Although we have tabled no amendments to clause 11, it is worth putting it on record that it is potentially one of the most important clauses in part 2 of the Bill. If we are to give more people the confidence they need to switch to plug-in vehicles, it is vital that they have an easy way, without having to work at it, of knowing not only where they can charge their vehicle but how much it will cost and how that compares with other charge points in the area. If they have a Nissan LEAF rather than a Tesla, they need to know that the charge point will charge it. Ensuring proper interoperability and transparency, particularly of pricing, is really important. Unusually, I do not think that we can add to what the Government have put in the clause, but I emphasise that it is really important.
I was driven in a Nissan LEAF yesterday, so I really do live the policy. The hon. Gentleman is right: as well as putting in place the broad infrastructure that I described, we need to provide information, and part 2 of the Bill will do precisely that. It will allow the Government to improve the provision of information on charge points for electric vehicles by requiring network operators to provide the information necessary to make locating and charging an electric car easy and hassle-free.
The way in which people obtain information has changed and will continue to change. In-car information is likely to be a feature of future developments. It is important that we set out the requirements now, so that motorists know, as a minimum, where charge points are located and can plan their journeys accordingly. As the hon. Gentleman said, the provision of information is probably as important as issues that we have spent longer discussing. The fact that he has not tabled any amendments implies that he agrees with us that the data on location, price and availability need to be accessible and open. That will also allow service operators to develop their products by giving motorists a complete picture, allowing them to plan their journeys with greater confidence. The market is moving in the right direction, and we are trying to support that in the Bill.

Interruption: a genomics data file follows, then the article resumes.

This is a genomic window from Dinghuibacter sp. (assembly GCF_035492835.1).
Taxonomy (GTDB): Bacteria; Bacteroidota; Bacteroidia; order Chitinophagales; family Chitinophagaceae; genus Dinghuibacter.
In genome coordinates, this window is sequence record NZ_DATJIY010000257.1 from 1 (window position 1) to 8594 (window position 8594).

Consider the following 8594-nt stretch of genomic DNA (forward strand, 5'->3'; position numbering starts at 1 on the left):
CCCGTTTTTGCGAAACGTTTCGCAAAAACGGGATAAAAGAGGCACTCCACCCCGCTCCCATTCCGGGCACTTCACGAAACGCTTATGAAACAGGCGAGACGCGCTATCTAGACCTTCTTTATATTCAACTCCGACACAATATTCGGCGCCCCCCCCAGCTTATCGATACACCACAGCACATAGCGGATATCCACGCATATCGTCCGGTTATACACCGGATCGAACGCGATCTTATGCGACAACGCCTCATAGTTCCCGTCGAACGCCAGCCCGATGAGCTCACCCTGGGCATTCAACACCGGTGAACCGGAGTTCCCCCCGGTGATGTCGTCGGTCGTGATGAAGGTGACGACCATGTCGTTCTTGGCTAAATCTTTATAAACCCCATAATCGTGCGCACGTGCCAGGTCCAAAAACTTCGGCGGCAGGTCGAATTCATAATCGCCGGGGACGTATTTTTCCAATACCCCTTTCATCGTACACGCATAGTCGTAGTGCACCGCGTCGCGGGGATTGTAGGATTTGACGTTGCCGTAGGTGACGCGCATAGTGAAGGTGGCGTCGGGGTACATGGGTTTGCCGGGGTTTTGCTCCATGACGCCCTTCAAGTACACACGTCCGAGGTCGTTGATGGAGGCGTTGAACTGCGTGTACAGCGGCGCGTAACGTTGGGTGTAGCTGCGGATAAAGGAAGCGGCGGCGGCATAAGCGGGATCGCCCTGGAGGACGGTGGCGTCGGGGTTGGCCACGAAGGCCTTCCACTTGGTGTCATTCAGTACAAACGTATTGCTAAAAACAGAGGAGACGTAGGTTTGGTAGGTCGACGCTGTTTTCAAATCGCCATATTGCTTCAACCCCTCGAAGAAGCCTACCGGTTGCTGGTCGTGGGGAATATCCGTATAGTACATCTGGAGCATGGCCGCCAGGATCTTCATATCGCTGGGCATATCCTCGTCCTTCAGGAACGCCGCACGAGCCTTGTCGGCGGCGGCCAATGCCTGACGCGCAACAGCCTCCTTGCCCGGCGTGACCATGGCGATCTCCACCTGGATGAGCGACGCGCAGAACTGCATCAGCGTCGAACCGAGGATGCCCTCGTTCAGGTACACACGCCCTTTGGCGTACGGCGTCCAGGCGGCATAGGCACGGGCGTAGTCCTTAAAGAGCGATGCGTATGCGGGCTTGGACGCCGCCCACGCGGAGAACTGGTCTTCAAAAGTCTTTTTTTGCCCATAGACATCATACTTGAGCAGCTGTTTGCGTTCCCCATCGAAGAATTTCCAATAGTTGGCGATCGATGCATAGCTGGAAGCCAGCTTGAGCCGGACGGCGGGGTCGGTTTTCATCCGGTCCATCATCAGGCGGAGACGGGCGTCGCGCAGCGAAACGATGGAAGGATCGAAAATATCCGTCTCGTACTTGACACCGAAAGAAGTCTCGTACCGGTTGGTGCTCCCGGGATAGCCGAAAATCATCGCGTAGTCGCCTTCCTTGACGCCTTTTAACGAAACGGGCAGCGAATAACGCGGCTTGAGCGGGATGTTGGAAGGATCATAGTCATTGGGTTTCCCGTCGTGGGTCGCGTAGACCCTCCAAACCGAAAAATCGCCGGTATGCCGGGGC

If someone wanted to make a public telephone call 30, 40 or 50 years ago, one of the ways in which they got information about where to make it from was visual—a red telephone box was a visual source of information. I suggest that the Minister should interpret broadly the phrase
“in what form the information is to be made available” in clause 11(3)(a), including within it the design of Hayes hook-ups so that, like red telephone boxes, they give a visual clue—visual information—and people can see from their design where the available charging point is.
What a wonderful image the hon. Gentleman conjures; I will certainly take his point to heart. I will ask my friend and adviser, the distinguished architect Quinlan Terry, to suggest further developments of the kind that the hon. Gentleman set out.